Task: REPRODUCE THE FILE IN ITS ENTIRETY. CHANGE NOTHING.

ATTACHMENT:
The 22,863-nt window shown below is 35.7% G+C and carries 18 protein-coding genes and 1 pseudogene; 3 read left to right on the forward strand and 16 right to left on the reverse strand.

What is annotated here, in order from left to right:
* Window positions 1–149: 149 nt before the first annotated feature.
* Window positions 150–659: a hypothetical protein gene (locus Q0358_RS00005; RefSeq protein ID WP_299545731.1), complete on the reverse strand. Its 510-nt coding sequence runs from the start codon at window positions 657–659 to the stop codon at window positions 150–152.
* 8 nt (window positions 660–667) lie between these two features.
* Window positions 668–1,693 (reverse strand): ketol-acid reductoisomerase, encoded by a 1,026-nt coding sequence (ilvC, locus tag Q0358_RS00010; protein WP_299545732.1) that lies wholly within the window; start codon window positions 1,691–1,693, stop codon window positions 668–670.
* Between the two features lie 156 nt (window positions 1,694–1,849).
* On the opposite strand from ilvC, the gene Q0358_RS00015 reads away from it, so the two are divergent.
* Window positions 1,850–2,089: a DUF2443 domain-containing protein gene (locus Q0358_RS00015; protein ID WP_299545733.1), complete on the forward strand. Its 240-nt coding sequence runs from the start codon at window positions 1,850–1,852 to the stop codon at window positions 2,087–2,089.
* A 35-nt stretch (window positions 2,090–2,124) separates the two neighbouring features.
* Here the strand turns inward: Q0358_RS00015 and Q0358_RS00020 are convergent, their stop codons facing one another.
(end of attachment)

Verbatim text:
The 22,863-nt window shown below is 35.7% G+C and carries 18 protein-coding genes and 1 pseudogene; 3 read left to right on the forward strand and 16 right to left on the reverse strand.

What is annotated here, in order from left to right:
* Window positions 1–149: 149 nt before the first annotated feature.
* Window positions 150–659: a hypothetical protein gene (locus Q0358_RS00005; RefSeq protein ID WP_299545731.1), complete on the reverse strand. Its 510-nt coding sequence runs from the start codon at window positions 657–659 to the stop codon at window positions 150–152.
* 8 nt (window positions 660–667) lie between these two features.
* Window positions 668–1,693 (reverse strand): ketol-acid reductoisomerase, encoded by a 1,026-nt coding sequence (ilvC, locus tag Q0358_RS00010; protein WP_299545732.1) that lies wholly within the window; start codon window positions 1,691–1,693, stop codon window positions 668–670.
* Between the two features lie 156 nt (window positions 1,694–1,849).
* On the opposite strand from ilvC, the gene Q0358_RS00015 reads away from it, so the two are divergent.
* Window positions 1,850–2,089: a DUF2443 domain-containing protein gene (locus Q0358_RS00015; protein ID WP_299545733.1), complete on the forward strand. Its 240-nt coding sequence runs from the start codon at window positions 1,850–1,852 to the stop codon at window positions 2,087–2,089.
* A 35-nt stretch (window positions 2,090–2,124) separates the two neighbouring features.
* Here the strand turns inward: Q0358_RS00015 and Q0358_RS00020 are convergent, their stop codons facing one another.